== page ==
On the enactment of the Act, companion amendments to the Judges Act came into force. These provided for the appointment of three additional Superior Court Justices for British Columbia, two for Ontario, and one for Quebec.
There are, at present, two full-time Tribunal Members and two part-time Members. The former are from, respectively, the British Columbia and Ontario Courts. The latter are from the Quebec Court.
The Act provides for the appointment of Superior Court Justices to a roster, from which a further appointment is required to establish the justice as a Member of the Tribunal.
As noted above, there are at present two British Columbia Justices and one Ontario Justice named on the roster.
In the Annual Report dated September 30, 2011, it was noted that there were no Federal/Provincial agreements to provide for the use of Provincial Superior Court premises and staff by Tribunal Members. This was the case when the first appointments were made to the Tribunal in November 2009, and remained the case as at September 30, 2011. This has been a significant obstacle in the way of additional appointments from the British Columbia Court. To date only one Tribunal Member is from that Court. As 36 percent of claims filed thus far arise in British Columbia, and, if claims from Alberta are included, the percentage is 48, logistics and cost considerations favour the appointment to the Tribunal of additional Justices from British Columbia. At present, part-time appointments would meet our needs.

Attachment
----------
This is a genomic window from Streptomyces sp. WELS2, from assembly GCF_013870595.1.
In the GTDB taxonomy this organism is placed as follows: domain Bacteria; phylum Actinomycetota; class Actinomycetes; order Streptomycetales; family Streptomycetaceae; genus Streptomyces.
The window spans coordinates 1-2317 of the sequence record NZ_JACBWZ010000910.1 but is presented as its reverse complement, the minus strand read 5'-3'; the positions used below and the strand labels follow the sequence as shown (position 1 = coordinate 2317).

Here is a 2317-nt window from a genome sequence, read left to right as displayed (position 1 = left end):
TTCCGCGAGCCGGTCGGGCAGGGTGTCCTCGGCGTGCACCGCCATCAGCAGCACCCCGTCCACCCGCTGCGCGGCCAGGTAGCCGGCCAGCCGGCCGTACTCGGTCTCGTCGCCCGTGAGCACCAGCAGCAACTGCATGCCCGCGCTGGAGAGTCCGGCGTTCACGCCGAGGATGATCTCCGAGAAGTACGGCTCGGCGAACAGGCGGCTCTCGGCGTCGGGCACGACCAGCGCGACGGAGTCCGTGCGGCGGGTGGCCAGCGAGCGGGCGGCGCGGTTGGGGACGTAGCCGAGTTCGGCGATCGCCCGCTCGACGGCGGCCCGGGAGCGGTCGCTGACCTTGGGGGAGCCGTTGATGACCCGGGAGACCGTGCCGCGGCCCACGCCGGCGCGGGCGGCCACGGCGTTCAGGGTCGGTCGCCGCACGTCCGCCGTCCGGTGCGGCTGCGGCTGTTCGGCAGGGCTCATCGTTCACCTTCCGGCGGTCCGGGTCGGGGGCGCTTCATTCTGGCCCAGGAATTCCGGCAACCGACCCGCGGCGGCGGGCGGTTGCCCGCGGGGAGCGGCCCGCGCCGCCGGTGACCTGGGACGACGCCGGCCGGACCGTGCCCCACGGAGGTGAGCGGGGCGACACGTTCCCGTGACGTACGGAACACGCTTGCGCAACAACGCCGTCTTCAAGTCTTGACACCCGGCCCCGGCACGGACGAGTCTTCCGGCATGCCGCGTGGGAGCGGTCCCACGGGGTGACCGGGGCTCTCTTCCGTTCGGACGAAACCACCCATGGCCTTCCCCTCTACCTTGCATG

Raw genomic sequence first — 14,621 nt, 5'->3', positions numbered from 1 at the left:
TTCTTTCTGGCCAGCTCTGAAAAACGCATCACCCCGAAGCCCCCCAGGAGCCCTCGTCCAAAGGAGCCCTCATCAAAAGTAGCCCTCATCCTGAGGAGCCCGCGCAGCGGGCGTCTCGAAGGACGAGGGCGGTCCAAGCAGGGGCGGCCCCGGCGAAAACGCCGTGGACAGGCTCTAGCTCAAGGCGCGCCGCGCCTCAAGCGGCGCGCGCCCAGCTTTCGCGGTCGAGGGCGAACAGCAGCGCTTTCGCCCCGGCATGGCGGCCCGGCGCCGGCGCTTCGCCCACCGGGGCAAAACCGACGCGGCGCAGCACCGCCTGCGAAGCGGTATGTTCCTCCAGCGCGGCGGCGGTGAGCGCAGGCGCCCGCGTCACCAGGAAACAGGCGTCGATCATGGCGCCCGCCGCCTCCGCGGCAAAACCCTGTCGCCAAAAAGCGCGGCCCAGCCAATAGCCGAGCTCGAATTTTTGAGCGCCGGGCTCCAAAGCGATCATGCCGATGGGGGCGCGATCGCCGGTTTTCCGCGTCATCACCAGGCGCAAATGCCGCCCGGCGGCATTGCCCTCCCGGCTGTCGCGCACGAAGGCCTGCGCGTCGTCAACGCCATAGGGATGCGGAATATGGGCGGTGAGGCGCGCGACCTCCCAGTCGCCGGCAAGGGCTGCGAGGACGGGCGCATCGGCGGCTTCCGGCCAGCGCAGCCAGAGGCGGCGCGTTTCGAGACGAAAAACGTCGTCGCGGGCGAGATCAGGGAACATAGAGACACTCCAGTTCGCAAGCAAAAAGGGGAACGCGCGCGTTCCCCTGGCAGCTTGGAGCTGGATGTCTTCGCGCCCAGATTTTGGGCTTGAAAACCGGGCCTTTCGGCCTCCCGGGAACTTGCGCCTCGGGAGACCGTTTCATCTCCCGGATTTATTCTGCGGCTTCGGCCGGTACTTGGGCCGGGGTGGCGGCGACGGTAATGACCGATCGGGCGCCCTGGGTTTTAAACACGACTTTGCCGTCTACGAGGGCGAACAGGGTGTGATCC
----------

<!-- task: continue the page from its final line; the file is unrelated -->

On August 29, 2012, the Registrar entered into an agreement with British Columbia which provides for compensation out of Registry funds for services provided by the Province. This has removed the obstacle to the pronouncement in force of amendments to the Province’s Supreme Court Act which provide for the reception of the three additional Judges provided for by the above-mentioned amendment to the federal Judges Act.
The availability of B.C. justices for appointment to the Tribunal may nevertheless be affected by the timing of new appointments to the Court.
The Chairperson and a representative of the Federal Ministry of Justice maintain contact over appointments to the Tribunal.
The Registry has, in consultation with the Chairperson, achieved economies by sharing with other Government Departments. With a growing number of filed claims, the Tribunal will require the full-time dedication of existing staff, and additional staff.
Funding for the Tribunal is sun-setting at the end of March 2013. The Registrar has already begun discussions to get additional funding to provide resolution and final binding decisions to claims being filed with the Tribunal.
Unresolved claims create uncertainty and impair Crown/Indigenous reconciliation. Support from Cabinet is essential for obtaining the appropriate level of funding and enable the Tribunal to continue to meet its mandate.
Justice Harry A. Slade
Chairperson, Specific Claims Tribunal